How to Do Warrior I (Virabhadrasana I)
Warrior I is one of yoga’s foundation poses, included in just about every style of asana practice. Not surprisingly, there are a few different ways of approaching the posture including slight variations in alignment strategies. We find that for most bodies if you prioritise a squared hip it works best to take the feet slightly wider apart. (See our in-depth guide to hip alignment for much more on the squared hip position.) This stance is often described as standing on railroad tracks (feet on parallel lines) instead of a tightrope (feet on one line), and the extra width allows a little more room for your sacroiliac joint to find ease in the posture so if you have lower back issues this is a particularly good idea. Happily, Liforme’s AlignForMe system makes it easy to see and feel the difference and decide what works for you, and, crucially, the markers will help you to align your hips evenly when you do the posture on each side. In the upper body, we recommend back-bending that focuses on heart opening rather than lumbar extension. It’s all described in detail with lots of options below!
Benefits of Warrior I
• Strengthens the legs, back, shoulders, arms and core.
• Stretches the hamstrings, intercostals muscles, chest, shoulders, and the all-important psoas.
• Improves balance and body awareness.
1. Begin in Downward Facing Dog. On an exhalation, step your right foot forward to the inside of your right hand. Bend your right knee directly over your right ankle.
2. Pivot on the ball of your left foot to bring your heel toward the Central Line on your Liforme mat. Drop your left heel onto the mat using the 45-degree Line to gauge the angle that feels comfortable to you. For many people, the back foot at about 45 degrees works well but we may adjust this later to help square the hips forward.
3. If you’re going for the tightrope alignment, use the Central Line to make sure that your front heel aligns with your back heel. To go for more of a railroad track configuration, scoot each foot out toward the edges of the mat (away from the Central line), as far as you need to go to feel that space in the SI joint. This is the alignment with the greatest stability.
4. Once you have your feet set up, bring your hands to your hips and on an inhalation, rise up to stack your shoulders over your hips.
5. We’re pausing with the hands on the hips for a few breaths to check our hip alignment (you don’t have to do this every time but it’s instructive to revisit periodically). The idea is to direct both hip points toward the front of the mat like two car headlights so the hips are level and squared. Generally, the back leg needs to rotate strongly inward to bring that hip forward a bit. Make sure to keep both heels grounded throughout. If it seems like a good idea to step your feet a little wider at this point, go ahead. You may also find it helpful to narrow the angle of your back foot’s turnout here.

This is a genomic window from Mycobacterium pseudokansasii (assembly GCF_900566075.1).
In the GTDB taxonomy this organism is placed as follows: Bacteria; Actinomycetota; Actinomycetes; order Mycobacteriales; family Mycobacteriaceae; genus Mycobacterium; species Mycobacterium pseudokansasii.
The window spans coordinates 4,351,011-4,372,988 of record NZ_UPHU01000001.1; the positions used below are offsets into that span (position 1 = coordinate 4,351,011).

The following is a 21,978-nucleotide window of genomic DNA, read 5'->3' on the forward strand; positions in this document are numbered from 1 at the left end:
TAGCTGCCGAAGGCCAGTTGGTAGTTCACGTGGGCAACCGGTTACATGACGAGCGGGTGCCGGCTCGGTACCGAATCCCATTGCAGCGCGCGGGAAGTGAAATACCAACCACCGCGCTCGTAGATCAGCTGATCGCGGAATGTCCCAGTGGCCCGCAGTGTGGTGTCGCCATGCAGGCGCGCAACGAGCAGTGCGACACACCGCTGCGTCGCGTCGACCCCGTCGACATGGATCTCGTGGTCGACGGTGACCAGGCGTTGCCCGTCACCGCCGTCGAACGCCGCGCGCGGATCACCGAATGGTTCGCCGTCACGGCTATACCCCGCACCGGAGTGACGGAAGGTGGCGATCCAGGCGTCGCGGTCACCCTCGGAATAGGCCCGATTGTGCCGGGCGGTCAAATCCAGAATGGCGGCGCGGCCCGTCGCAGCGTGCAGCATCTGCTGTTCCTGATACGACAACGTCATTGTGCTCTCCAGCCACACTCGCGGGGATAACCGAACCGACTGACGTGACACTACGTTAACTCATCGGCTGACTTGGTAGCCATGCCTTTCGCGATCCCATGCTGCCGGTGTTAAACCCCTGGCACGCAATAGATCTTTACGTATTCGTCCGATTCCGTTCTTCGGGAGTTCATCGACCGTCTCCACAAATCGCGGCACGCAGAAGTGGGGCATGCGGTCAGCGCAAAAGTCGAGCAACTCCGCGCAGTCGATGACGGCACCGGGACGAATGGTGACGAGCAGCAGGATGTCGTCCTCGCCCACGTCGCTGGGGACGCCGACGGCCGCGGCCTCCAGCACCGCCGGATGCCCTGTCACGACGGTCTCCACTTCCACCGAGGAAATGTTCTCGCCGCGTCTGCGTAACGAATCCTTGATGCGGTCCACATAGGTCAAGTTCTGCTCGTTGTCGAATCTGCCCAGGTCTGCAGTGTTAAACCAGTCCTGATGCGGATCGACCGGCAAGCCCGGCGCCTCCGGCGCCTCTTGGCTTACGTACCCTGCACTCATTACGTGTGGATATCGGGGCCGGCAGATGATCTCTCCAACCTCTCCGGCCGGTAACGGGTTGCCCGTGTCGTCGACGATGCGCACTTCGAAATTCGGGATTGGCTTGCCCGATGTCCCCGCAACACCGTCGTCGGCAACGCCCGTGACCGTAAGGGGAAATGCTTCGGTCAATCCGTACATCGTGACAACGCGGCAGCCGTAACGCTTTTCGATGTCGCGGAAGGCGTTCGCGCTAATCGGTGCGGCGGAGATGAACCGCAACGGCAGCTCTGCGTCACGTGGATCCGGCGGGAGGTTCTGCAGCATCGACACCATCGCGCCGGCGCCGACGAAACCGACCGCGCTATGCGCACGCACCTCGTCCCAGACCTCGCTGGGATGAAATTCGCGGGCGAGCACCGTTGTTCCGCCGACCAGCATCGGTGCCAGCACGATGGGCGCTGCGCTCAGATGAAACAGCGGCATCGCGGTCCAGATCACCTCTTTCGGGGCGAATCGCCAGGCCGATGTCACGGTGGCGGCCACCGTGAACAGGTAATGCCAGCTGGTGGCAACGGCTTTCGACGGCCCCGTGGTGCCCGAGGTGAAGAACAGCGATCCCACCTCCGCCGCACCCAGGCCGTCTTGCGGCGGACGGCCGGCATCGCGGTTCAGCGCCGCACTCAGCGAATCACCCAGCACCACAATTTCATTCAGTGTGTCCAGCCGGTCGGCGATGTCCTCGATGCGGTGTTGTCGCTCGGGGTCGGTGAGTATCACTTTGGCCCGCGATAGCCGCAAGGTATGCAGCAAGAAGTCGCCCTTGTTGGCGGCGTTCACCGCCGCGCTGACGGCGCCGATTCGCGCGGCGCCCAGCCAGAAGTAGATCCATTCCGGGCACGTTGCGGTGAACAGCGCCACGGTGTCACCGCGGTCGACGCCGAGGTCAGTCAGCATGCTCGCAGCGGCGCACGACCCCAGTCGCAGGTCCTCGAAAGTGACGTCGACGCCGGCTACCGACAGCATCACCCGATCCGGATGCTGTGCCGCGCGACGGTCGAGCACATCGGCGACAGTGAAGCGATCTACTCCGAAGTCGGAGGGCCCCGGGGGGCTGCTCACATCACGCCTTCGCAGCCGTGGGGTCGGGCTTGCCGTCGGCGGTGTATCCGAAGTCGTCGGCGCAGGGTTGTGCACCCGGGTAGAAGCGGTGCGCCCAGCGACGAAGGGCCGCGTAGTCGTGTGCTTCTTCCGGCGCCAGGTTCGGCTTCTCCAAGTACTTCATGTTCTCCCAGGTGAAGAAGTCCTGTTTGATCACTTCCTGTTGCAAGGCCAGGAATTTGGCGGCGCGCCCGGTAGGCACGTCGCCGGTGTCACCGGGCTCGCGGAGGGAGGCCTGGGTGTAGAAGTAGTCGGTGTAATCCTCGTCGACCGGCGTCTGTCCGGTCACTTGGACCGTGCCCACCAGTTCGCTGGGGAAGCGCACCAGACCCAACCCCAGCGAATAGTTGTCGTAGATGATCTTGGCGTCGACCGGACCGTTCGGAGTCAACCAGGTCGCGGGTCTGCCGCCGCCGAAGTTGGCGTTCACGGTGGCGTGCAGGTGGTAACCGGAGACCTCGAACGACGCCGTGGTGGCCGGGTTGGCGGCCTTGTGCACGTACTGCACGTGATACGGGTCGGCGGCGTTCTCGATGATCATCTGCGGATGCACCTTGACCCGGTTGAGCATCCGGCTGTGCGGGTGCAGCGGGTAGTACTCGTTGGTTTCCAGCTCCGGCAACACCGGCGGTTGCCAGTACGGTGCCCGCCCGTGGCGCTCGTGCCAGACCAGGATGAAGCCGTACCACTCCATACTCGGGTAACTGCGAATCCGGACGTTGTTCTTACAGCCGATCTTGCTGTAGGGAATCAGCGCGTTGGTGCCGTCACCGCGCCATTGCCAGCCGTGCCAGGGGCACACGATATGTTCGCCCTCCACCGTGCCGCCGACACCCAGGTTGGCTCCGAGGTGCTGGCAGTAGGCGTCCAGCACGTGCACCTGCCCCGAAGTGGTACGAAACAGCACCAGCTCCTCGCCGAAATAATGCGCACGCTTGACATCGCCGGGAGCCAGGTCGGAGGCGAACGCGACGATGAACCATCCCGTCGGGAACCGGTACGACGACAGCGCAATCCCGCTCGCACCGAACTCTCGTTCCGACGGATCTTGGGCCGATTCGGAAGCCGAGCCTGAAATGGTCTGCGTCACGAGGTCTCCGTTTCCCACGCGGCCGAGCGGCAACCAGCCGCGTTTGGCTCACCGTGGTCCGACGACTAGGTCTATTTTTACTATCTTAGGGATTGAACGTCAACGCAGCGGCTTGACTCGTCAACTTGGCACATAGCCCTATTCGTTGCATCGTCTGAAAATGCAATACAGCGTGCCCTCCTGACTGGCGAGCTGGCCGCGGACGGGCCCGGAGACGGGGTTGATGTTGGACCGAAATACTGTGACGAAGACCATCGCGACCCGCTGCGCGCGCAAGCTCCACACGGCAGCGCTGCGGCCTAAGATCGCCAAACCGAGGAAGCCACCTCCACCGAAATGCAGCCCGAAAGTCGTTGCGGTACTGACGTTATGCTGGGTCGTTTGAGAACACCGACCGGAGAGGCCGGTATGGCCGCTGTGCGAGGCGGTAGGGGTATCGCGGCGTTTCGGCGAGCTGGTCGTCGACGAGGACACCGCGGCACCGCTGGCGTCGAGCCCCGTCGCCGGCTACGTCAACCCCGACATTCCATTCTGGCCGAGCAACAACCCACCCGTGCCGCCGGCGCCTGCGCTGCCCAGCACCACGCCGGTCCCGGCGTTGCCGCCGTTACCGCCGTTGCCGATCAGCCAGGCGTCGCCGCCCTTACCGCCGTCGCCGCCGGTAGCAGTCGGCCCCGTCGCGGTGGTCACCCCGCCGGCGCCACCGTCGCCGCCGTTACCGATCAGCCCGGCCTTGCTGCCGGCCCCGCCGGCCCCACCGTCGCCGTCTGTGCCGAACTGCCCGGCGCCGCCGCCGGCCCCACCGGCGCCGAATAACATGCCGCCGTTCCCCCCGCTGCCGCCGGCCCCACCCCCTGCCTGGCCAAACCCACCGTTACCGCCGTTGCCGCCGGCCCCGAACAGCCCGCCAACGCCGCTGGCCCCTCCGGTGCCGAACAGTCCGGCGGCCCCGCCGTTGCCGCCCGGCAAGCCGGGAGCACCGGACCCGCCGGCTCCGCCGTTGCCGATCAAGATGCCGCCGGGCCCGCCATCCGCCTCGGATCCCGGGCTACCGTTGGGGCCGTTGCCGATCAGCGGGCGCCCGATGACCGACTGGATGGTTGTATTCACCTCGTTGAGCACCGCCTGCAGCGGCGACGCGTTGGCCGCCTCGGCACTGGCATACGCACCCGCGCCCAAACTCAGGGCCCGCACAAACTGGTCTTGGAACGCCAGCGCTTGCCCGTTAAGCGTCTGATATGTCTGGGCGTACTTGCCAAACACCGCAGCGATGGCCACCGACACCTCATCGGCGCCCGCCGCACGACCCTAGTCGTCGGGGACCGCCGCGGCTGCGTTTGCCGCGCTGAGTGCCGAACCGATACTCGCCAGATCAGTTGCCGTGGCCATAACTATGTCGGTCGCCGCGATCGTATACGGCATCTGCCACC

6. Bend your right knee so that it comes directly over your right ankle. Bring your right thigh as close to parallel to the floor as possible, bearing in mind that it takes time to build up the strength and flexibility for this.
7. Hug your thigh muscles to the bone on each leg to strengthen your foundation. Ground through both feet, paying particular attention to the left heel. Make sure the left leg stays straight and long throughout the pose.
8. Once you feel like your base is stable, inhale to lift your arms up. There are a lot of variations for the arm position as well. The pose is often shown with the arms straight, palms pressed together overhead, and the gaze up at the thumbs. This is one option, but it’s hard to relax your shoulders in this position and it can create an awkward angle for the neck. For many people, it’s much more comfortable to keep the arms parallel to one another with the palms facing but not touching. Then you can continue to move your shoulders away from your ears and take the gaze either slightly upwards or straight ahead. If the shoulders are particularly sensitive, try bringing the arms into a cactus shape instead.
9. Now that your arms are sorted, let’s talk about the spine. Once again, you have options. Warrior I is sometimes treated like a backbend but that can compromise the hip alignment that we have worked so hard for and crunch the lower back. Instead, take the opportunity to open the chest and take a slight extension of the upper spine. Keep your navel drawing gently toward your spine.
10. Once you’ve made all your decisions and calibrated your alignment, take several breaths to just be in the pose. No yoga posture is ever static. Constant fluctuations and adjustments are to be expected. Chances are that in a flow class, you’re not going to have time to focus on each part of the pose at such a granular level. That’s why it’s important to occasionally spend some time with this posture and get the alignment you want back into your muscle memory.
The steps described above bring you into one of the most accessible versions of the pose. Your teacher may instruct it differently and you may find that some other configuration works better for your body. We’re cool with that. Whatever alignment you choose, Liforme’s amazing grip and alignment guides are there to support you.